power, will it bury its wheels in the sand, dash itself
among rocks, and come to inevitable wreck. If you
don't believe this, try the other thing. Here are forty
roads: suppose you choose one of them, and see where
you come out. Here is the dram-shop road. Try it.
Follow it, and see how long it will be before you come
to a stump and a smash-up. Here is the road of sen-
sual pleasure. You are just as sure to bury your
wheels in the dirt as you try it. Your machine is too
heavy for that track altogether. Here is the winding,
uncertain path of frivolity. There are morasses on each
side of it, and, with the headway that you are under,
you will be sure, sooner or later, to pitch into one of
them. HeIcre is the road of philosophy, but it runs
through a country fi-om which the light of Heaven is
shut out; and while you may be able to keep your ma-
chine right side up, it will only be by feeling yol I way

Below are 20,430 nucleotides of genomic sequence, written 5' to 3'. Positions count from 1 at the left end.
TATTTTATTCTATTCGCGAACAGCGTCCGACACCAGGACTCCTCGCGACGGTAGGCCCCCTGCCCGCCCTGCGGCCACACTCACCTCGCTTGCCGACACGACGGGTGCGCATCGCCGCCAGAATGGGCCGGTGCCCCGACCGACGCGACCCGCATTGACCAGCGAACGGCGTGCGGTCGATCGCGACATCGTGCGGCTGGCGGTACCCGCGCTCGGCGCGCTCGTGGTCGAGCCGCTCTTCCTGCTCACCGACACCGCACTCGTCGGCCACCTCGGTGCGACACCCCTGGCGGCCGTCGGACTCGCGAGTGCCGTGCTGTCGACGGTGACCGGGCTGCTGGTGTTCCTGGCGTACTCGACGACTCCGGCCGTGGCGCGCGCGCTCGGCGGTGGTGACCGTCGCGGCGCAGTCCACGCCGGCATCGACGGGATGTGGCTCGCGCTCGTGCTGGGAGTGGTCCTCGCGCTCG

along in a clumsy, comfortless kind of style, and with
no certainty of ever arriving at the heavenly station-

--i


--









THE REASONABLENESS OF RELIGION. '76

house. Iere is the road of scepticism. That is cover-
ed with fog, and a fence runs across it within ten rods
Don't you see that your machine was never intended tc
run on those roads ? Don't you know tlhat it never was,
and don't you know that the only track under heaven
upon which it can run safely is the religious track ?
Don't you know that just as long as you keep your
wheels on that track, wreck is impossible ? Don't you
know that it is the only track on which wreck is not
certain ? I know it, if you don't; and I tell you that
on that track which God has laid down expressly for